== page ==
Uneven global distribution of food web studies under climate change

Erin K. Cameron*, Maja K. Sundqvist, Sally A. Keith, Paul J. CaraDonna, Erik A. Mousing, Karin A. Nilsson, Daniel B. Metcalfe, Aimée T. Classen

*Corresponding author for this work

Research output: Contribution to journalArticlepeer-review

2 Scopus citations

Abstract

Trophic interactions within food webs affect species distributions, coexistence, and provision of ecosystem services but can be strongly impacted by climatic changes. Understanding these impacts is therefore essential for managing ecosystems and sustaining human well-being. Here, we conducted a global synthesis of terrestrial, marine, and freshwater studies to identify key gaps in our knowledge of climate change impacts on food webs and determine whether the areas currently studied are those most likely to be impacted by climate change. We found research suffers from a strong geographic bias, with only 3.5% of studies occurring in the tropics. Importantly, the distribution of sites sampled under projected climate changes was biased—areas with decreases or large increases in precipitation and areas with low magnitudes of temperature change were under-represented. Our results suggest that understanding of climate change impacts on food webs could be broadened by considering more than two trophic levels, responses in addition to species abundance and biomass, impacts of a wider suite of climatic variables, and tropical ecosystems. Most importantly, to enable better forecasts of biodiversity responses to climate change, we identify critically under-represented geographic regions and climatic conditions which should be prioritized in future research.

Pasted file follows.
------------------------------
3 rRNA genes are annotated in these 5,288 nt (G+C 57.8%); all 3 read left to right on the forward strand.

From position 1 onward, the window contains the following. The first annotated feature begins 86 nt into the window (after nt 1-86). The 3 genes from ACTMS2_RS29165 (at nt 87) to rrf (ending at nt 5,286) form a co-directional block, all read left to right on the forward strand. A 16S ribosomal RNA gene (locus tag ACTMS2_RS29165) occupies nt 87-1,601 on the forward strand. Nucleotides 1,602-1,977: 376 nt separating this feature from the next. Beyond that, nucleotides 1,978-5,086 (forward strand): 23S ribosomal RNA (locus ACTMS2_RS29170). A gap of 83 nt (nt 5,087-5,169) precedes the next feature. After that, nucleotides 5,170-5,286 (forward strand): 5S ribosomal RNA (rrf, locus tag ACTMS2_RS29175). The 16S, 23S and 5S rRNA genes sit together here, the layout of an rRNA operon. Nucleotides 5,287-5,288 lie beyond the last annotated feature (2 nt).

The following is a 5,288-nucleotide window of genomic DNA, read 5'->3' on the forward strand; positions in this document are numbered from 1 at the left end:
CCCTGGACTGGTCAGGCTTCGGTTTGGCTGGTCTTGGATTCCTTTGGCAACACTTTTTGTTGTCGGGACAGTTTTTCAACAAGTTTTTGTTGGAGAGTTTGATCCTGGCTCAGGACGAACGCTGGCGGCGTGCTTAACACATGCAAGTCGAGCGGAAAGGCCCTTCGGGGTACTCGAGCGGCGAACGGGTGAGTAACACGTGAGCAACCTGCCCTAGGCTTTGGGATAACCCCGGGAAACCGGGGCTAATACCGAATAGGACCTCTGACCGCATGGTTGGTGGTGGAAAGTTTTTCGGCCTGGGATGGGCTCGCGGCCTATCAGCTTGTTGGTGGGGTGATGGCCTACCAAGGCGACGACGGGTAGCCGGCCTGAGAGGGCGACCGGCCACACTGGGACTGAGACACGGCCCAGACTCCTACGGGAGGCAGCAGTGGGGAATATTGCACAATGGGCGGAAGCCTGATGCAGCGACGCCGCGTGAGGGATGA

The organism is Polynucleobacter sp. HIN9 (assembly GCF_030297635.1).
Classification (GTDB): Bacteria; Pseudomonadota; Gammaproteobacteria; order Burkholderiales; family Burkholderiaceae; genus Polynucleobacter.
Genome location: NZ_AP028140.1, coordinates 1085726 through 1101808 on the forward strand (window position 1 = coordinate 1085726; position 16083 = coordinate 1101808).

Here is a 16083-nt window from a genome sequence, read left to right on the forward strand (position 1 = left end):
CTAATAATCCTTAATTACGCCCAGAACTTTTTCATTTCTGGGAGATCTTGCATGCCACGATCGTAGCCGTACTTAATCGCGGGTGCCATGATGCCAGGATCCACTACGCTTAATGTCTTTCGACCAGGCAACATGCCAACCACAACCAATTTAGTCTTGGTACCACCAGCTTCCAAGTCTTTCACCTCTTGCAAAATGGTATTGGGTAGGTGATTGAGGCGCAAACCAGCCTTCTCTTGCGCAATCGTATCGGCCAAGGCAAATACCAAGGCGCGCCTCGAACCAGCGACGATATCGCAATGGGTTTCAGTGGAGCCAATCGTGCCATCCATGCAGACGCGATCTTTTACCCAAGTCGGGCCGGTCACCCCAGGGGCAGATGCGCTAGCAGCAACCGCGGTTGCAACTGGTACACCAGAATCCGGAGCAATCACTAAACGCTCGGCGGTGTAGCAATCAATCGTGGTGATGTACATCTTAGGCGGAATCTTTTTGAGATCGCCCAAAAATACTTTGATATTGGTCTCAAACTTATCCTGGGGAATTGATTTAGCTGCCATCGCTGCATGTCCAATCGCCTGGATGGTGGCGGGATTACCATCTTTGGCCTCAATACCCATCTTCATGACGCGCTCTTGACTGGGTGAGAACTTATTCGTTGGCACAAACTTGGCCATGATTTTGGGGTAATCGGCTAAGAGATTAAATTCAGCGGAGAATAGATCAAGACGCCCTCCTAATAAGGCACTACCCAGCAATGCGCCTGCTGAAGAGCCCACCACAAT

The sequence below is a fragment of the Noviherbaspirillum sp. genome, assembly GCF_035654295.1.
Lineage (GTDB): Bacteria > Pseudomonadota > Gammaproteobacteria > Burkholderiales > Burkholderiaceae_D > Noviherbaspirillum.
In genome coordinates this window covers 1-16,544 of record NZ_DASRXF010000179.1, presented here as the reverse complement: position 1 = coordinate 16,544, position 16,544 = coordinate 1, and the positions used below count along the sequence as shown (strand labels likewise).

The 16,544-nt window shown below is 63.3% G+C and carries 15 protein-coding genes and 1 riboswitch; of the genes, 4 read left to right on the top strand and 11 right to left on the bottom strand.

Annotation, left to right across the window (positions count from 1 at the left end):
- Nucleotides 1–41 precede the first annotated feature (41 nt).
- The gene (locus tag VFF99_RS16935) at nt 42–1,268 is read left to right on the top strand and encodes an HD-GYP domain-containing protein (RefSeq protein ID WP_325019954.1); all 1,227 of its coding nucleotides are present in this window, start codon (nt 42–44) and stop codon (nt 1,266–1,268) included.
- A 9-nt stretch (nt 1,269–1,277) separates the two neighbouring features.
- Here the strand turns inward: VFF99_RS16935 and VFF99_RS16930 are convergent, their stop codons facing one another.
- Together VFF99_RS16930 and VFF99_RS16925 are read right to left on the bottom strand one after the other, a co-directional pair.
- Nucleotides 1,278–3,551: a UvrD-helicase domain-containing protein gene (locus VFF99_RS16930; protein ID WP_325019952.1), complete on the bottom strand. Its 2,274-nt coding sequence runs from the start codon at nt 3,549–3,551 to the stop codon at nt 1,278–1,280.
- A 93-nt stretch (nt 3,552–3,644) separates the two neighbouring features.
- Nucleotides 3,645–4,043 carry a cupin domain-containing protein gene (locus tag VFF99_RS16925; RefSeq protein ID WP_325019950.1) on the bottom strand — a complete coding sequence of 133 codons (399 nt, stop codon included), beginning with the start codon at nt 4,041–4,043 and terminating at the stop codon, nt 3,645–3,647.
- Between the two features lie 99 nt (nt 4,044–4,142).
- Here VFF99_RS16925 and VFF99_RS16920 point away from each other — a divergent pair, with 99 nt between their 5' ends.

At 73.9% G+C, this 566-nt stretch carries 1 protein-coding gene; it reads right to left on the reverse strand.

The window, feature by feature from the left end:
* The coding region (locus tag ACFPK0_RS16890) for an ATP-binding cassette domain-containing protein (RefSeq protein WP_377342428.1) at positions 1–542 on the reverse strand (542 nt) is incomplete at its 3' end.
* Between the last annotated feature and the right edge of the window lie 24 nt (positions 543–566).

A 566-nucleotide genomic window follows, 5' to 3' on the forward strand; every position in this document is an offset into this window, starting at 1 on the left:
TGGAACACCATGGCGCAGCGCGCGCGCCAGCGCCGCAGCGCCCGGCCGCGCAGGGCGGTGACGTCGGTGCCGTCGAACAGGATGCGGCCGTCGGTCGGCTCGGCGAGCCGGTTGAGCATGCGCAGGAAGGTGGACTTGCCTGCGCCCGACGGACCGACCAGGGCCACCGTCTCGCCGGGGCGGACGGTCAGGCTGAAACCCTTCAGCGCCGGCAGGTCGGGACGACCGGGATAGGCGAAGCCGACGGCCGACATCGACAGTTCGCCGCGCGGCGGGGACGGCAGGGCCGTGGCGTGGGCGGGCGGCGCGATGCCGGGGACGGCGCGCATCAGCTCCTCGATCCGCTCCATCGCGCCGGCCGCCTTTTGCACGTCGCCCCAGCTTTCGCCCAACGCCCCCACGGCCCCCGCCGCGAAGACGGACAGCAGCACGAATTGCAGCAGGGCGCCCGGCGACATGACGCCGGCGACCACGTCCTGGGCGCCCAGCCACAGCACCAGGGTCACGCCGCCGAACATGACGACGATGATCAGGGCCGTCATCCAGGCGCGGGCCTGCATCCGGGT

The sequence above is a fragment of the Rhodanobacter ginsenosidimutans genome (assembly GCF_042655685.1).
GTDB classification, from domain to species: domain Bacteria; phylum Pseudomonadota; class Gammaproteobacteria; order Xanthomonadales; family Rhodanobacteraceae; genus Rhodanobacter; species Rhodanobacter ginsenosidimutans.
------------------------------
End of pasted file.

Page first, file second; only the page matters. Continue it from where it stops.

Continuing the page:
Original languageEnglish (US)
Article numbere02645
JournalEcosphere
Volume10
Issue number3
DOIs
StatePublished - Mar 1 2019
Externally publishedYes

Keywords

  • aquatic
  • climate change
  • data gaps
  • extreme events
  • food webs
  • freshwater
  • global
  • marine
  • precipitation
  • species interactions
  • terrestrial
  • warming

ASJC Scopus subject areas

  • Ecology, Evolution, Behavior and Systematics
  • Ecology

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